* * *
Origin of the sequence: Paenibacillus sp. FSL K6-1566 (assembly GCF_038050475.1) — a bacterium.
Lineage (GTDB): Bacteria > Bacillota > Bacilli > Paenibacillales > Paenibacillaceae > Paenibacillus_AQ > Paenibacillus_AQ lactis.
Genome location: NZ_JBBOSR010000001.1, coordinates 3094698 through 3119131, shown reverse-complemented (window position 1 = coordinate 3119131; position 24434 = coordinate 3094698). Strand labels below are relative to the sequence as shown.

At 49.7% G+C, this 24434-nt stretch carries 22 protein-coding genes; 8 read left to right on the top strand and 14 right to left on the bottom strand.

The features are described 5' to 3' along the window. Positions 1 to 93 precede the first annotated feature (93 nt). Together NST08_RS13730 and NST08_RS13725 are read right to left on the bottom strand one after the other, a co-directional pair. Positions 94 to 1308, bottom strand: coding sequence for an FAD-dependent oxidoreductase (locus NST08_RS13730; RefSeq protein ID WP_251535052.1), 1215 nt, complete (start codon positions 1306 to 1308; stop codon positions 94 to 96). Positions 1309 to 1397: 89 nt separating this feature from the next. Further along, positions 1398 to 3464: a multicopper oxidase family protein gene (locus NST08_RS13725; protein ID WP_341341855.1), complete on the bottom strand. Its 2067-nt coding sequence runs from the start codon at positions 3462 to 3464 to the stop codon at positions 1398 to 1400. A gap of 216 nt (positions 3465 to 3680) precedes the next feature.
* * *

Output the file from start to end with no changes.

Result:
Origin of the sequence: Paenibacillus sp. FSL K6-1566 (assembly GCF_038050475.1) — a bacterium.
Lineage (GTDB): Bacteria > Bacillota > Bacilli > Paenibacillales > Paenibacillaceae > Paenibacillus_AQ > Paenibacillus_AQ lactis.
Genome location: NZ_JBBOSR010000001.1, coordinates 3094698 through 3119131, shown reverse-complemented (window position 1 = coordinate 3119131; position 24434 = coordinate 3094698). Strand labels below are relative to the sequence as shown.

At 49.7% G+C, this 24434-nt stretch carries 22 protein-coding genes; 8 read left to right on the top strand and 14 right to left on the bottom strand.

The features are described 5' to 3' along the window. Positions 1 to 93 precede the first annotated feature (93 nt). Together NST08_RS13730 and NST08_RS13725 are read right to left on the bottom strand one after the other, a co-directional pair. Positions 94 to 1308, bottom strand: coding sequence for an FAD-dependent oxidoreductase (locus NST08_RS13730; RefSeq protein ID WP_251535052.1), 1215 nt, complete (start codon positions 1306 to 1308; stop codon positions 94 to 96). Positions 1309 to 1397: 89 nt separating this feature from the next. Further along, positions 1398 to 3464: a multicopper oxidase family protein gene (locus NST08_RS13725; protein ID WP_341341855.1), complete on the bottom strand. Its 2067-nt coding sequence runs from the start codon at positions 3462 to 3464 to the stop codon at positions 1398 to 1400. A gap of 216 nt (positions 3465 to 3680) precedes the next feature.